The Basics
Well-chosen wines can actually enhance the flavors of dishes that are hot or spicy, sweet or sour, bitter or rich with butter and other dairy ingredients. A dry, spicy vintage complements the heat of the meal, while a sweeter wine offers a pleasing contrast for the palate. Remember that your choice of wine should be based on the dominant flavors of the food, not on whether it contains beef, chicken, pork or seafood, or is vegetarian.

Avoid wines with a strong oak taste and high alcohol content. The oak can overpower flavors, oversimplifying the complexity of the dish. A high alcohol level can make hot dishes seem even hotter.

Fruity aromatic off-dry wines are a good bet. They have a mild sweetness and go well with many Asian cooking styles. Off-dry wines contain some residual sugar from the production process, which contrasts with and balances the hot flavors.

While white wines may seem the logical choice to accompany spicy hot food, don’t overlook the crisp, lighter red varieties. Stick with those that have lower levels of alcohol and tannins.

Pairing up
Let’s take a look at some popular spicy cuisines and wines that go well with them.

  • Mexican and Tex-Mex: Sauvignon blanc. While the taste of this white wine can vary significantly depending on the climate where it was produced, Sauvignon blanc from France’s Loire Valley and New Zealand is known for being crisp, elegant and fresh. If the dish contains meat, opt for the fuller-bodied Fumé Blanc label. Robert Mondavi Fumé Blanc is a reliable choice.
  • Indian and Middle Eastern: Shiraz, Grenache. Food from these areas features earthy brown spices such as cumin, coriander, cardamom and fennel. These two red wines have a slight spicy taste that will complement and define the variety of spices commonly used.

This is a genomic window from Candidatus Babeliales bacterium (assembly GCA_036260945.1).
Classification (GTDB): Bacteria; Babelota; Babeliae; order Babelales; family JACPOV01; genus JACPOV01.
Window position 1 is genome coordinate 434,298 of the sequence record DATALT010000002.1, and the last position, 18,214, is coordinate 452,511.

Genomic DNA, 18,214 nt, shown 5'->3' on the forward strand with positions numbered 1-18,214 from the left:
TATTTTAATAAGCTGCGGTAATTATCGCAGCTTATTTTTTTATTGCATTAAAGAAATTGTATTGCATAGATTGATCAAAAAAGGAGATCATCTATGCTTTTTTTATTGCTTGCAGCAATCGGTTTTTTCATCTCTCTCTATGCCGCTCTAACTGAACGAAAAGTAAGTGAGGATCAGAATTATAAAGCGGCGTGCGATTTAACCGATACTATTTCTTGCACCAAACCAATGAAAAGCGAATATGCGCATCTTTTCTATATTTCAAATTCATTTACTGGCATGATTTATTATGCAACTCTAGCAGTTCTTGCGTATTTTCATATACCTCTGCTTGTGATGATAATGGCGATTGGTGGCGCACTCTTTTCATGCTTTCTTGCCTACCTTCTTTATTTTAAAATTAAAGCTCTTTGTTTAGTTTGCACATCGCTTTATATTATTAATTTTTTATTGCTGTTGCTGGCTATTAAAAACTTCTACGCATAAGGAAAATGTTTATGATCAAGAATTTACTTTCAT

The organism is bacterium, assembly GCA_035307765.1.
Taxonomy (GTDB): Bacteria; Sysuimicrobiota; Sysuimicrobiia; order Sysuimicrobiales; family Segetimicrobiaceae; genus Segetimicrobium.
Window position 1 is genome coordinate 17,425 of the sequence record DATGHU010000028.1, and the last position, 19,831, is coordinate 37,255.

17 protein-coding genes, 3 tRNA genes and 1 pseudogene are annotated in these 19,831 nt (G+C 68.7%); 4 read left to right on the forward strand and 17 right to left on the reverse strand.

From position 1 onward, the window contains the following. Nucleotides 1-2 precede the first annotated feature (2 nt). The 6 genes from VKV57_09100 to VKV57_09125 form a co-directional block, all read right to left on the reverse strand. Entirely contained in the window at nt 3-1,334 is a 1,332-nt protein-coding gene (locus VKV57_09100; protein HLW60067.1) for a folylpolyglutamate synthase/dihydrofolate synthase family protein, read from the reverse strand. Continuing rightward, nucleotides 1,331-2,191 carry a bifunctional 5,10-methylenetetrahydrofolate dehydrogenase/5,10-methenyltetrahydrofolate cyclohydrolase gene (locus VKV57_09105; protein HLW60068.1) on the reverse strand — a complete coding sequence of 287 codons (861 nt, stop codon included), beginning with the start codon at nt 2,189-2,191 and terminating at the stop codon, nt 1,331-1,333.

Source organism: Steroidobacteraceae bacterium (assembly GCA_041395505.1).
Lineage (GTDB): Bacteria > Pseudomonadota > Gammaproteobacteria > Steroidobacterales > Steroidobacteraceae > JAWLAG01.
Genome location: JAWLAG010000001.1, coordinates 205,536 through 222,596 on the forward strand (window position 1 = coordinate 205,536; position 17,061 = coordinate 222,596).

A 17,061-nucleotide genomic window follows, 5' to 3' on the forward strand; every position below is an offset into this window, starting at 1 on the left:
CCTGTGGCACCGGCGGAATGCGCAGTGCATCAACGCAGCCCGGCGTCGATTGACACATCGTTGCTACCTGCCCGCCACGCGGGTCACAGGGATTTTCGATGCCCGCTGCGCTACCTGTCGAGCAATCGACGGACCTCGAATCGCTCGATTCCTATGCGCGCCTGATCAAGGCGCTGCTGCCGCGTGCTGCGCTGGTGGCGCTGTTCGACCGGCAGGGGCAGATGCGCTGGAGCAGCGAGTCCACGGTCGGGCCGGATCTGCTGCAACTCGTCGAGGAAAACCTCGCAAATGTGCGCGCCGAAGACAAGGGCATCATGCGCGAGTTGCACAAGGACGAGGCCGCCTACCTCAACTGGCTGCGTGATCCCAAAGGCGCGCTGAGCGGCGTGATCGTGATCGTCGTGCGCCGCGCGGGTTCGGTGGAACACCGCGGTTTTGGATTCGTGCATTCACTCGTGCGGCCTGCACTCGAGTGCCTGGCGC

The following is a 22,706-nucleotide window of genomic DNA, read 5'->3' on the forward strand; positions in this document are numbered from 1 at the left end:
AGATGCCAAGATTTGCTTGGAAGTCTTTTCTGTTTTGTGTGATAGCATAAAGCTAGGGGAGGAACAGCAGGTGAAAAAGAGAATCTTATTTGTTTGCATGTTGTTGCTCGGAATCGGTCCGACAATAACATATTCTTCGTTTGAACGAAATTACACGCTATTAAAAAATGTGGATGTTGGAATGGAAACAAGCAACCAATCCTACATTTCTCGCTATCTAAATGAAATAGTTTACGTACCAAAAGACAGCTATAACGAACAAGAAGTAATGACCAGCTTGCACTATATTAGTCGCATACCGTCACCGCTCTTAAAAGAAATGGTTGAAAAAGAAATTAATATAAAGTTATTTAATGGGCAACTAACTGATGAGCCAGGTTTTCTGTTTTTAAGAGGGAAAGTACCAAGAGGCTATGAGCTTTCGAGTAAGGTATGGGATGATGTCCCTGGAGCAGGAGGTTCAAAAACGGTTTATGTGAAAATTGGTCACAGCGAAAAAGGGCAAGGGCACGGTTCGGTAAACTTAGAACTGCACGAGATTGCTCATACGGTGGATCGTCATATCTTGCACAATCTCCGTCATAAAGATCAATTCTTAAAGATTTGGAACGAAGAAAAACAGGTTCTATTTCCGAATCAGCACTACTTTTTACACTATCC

• Thai and Chinese. Riesling. Riesling has just a touch of sweetness and a low alcohol content. It does a good job of smoothing the harsh edges of powerful chiles while enhancing the sweeter recipes that use sweet and sour and coconut-based sauces. It’s all you need to know about what to serve with these popular Asian cuisines.

Other options to consider include Zinfandels, Pinot Gris, Pino Grigio, Rosés, Gewürztraminers, and sparkling wines and champagne.

In the store
You are confronted by store shelves bursting with fine wines from all over the world, and the pressure is on. How to know which would be perfect to serve with a plate of Arroz con polo or bowl of tom yum goong?

If you are lucky enough to live near a wine specialty shop with a knowledgeable staff, don’t hesitate to ask questions and listen to suggestions. Below are three quality choices available at the Cork Stop.

  •  Riesling Feinherb. Später-Veit is a 17-acre vineyard in the village of Piesport in Mosel, one of 13 designated wine regions in Germany. It specializes in Riesling and produces at least five varieties.
  •  Lamoreaux Landing Riesling. Closer to home, this winery has been operated by the same family for three generations on the east shore of Seneca Lake in the Finger Lakes region of Upstate New York. Lamoreaux Landing also produces Chardonnay, Cabernet Franc, Gewürztraminer, Muscat Ottonel, Grüner Veltliner, Cabernet Sauvignon, Pinot Noir,
    Merlot, sparkling wines, and ice wines.
  • Seigneur de Fontimple Vacqueyras. Vacqueyras refers to red, white and rosé wines from the parishes of Vacqueyras and Sarrians in France’s southern Rhone Valley.
  • Ponzi Pinot Gris. Ponzi Vineyards has grown Pinot Gris grapes since 1978, The winery is one of about 300 located in the 150-mile-long Willamette Valley of western Oregon, a region famous for world-class Pinot Noir.

And while you’re being creative, why not spice up the winter with a spicy food wine tasting party?

By Audrey DeSisto